In this review, you will get my opinion on the Rokinon 12mm f/2 lens (I own it for Sony E-Mount). Internationally it is sold under the brand Samyang, by the way. It’s a prime lens that I use regularly as my go-to ultrawide angle on my mirrorless camera system. The lens is also available for Fuji X-Mount, Micro Four-Thirds, Canon M-Mount, and Samsung NX-Mount. In this review you will just get my honest opinion of what I like and what I don’t about this lens. First, we’ll cover the basic specs:
Rokinon (Samyang) 12mm F/2 Specifications
- Minimum Aperture: f/22
- Maximum Aperture: f/2
- Format: ASP-C
- Field of view: 98.9°
- Minimum Focus Distance: 7.87″ (20 cm)
- Elements/Groups: 12/10
- Weight: 8.64 ounces (245 grams)
- Approximate Dimensions: 2.85 x 2.33″ (72.5 x 59.1 mm)
- Filter size: 67mm
- MSRP (U.S.): $499.00
The Rokinon 12mm f/2 lens, also listed under the brand Samyang, is an ultrawide angle prime lens specifically built for APS-C (crop-sensor) mirrorless cameras. Like the camera bodies it attaches to, this lens has a small footprint. It weights in at a half-pound, and comfortably fits in a coat pocket. When attached to a mirrorless body, the entire setup is minuscule. Not quite the size of a point and shoot camera, but almost.
With a maximum aperture of f/2, this lens is fast! Image stabilization is not included, so you can’t handheld at shutter speeds below perhaps 1/20 of a second. There is no autofocus, so you better be comfortable with focusing manually.
Comes with a lens hood and a neat little felt carrying bag.
What I Like!
- WEIGHT: First off, this lens is tiny! The biggest reason why I went mirrorless (full article here) was to cut weight while hiking. Throw this little guy in my bag, and I barely notice that it’s there. In comparison, the Sigma 10-20mm zoom that I used with my APS-C dSLR weighed 1.1 pounds, about twice what the Rokinon weighs.
- SIZE: In terms of dimensions, this lens is just about perfect. Of course it isn’t as small as the “pancake” lenses you see for mirrorless cameras, but those lenses sacrifice photo quality by cramping the lens elements together. This lens achieves a reasonably small size without that sacrifice! This lens fits in a coat pocket with ease, and if you wear cargo pants or a baggier pair of khakis, you can even fit into your pants pocket while your out shooting without it being a major burden.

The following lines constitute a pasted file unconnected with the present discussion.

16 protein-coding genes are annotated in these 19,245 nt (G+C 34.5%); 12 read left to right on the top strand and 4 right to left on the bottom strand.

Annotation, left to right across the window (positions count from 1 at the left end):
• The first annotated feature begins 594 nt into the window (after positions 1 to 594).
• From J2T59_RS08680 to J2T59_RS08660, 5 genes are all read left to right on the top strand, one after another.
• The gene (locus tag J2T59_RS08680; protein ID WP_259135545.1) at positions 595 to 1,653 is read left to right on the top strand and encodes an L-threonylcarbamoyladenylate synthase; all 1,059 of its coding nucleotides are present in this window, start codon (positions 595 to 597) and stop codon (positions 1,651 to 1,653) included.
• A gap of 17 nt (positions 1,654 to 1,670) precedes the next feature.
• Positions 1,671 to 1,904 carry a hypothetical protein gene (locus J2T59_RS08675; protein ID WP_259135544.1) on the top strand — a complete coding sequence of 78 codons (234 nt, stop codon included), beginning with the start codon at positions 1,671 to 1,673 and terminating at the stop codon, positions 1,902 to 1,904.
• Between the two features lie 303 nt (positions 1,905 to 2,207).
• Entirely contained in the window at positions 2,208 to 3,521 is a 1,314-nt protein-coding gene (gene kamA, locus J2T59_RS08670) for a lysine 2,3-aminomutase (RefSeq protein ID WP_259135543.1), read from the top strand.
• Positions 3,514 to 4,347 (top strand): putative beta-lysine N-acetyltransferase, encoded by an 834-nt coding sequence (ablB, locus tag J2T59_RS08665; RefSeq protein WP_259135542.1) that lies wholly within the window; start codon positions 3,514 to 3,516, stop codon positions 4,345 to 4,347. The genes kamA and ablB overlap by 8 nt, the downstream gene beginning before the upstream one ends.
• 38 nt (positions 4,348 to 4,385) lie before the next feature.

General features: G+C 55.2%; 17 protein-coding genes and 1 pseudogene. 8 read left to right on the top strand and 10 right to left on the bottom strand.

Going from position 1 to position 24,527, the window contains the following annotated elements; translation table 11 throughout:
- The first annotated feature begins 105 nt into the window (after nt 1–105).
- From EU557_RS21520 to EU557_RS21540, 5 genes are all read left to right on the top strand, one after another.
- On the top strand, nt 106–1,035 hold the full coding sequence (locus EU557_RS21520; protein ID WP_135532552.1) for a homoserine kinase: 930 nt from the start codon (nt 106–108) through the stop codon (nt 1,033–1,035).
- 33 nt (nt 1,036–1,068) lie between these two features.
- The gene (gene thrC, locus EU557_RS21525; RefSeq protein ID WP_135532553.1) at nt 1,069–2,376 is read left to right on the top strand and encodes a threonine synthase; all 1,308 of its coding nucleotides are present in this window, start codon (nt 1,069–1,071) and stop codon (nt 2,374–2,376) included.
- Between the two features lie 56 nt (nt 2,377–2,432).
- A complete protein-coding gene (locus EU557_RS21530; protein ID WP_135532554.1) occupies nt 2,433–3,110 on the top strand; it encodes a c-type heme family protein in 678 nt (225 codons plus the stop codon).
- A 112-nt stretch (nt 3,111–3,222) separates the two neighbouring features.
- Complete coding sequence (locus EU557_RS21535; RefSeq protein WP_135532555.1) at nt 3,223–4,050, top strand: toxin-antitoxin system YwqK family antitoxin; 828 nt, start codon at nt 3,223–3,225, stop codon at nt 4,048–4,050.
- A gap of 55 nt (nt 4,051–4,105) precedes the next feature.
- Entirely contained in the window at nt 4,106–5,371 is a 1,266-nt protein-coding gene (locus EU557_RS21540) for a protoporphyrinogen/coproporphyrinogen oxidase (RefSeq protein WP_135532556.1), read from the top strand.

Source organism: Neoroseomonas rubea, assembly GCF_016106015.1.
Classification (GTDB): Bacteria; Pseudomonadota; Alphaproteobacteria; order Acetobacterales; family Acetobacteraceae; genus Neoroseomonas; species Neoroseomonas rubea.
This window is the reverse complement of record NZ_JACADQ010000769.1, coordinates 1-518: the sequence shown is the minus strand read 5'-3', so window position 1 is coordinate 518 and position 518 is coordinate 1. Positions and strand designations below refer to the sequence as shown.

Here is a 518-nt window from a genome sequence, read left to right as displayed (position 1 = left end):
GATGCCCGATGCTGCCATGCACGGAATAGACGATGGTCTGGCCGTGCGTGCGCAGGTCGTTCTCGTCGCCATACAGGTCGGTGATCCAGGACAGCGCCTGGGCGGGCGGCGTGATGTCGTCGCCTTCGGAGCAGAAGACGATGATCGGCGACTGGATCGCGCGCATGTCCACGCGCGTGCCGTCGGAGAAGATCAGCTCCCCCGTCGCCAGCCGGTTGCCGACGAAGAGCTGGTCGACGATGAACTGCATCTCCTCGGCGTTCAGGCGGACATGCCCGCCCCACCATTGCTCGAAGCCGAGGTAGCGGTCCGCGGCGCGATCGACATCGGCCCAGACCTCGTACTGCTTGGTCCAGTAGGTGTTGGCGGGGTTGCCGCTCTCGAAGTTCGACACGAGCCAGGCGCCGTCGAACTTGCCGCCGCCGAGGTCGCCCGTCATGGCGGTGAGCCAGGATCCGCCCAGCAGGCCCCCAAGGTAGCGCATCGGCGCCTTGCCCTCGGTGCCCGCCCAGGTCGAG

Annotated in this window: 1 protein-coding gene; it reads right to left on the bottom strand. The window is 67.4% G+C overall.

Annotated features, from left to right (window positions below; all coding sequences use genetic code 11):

- APERTURE: It’s fast, really fast! I’m a landscape guy so I’m content using a tripod in low light, and I’m not too concerned about hand-held shots. Rather, I love the fact that I can let in tons and tons of extra light when I do long exposures of the night sky. A wider aperture means a lower ISO, which in turn means less noise! Going as wide as f/2 makes this by far the fastest ultrawide lens available.
- SHARPNESS: This is a prime lens, which are typically sharper than their zoom counterparts. As should be expected, the corners are soft when shooting wider than f/4. For night photography, which tends to be a bit fuzzy anyway, it’s still acceptable. For most of my uses, I shoot it at f/8 and it’s fantastic. From what I’ve seen come out of my camera, I am 100% satisfied with the image sharpness that this lens provides. There is an additional item of note for those that shoot on the micro-four thirds format. Because of the crop factor on Olympus and Panasonic cameras, shooting this lens in micro four-thirds eliminates some of the soft corner areas, making this lens to appear even sharper for images straight out of the camera in that format! Check out this video my friend Davin over at Lavikka Photography for in depth dissection of the sharpness of this lens.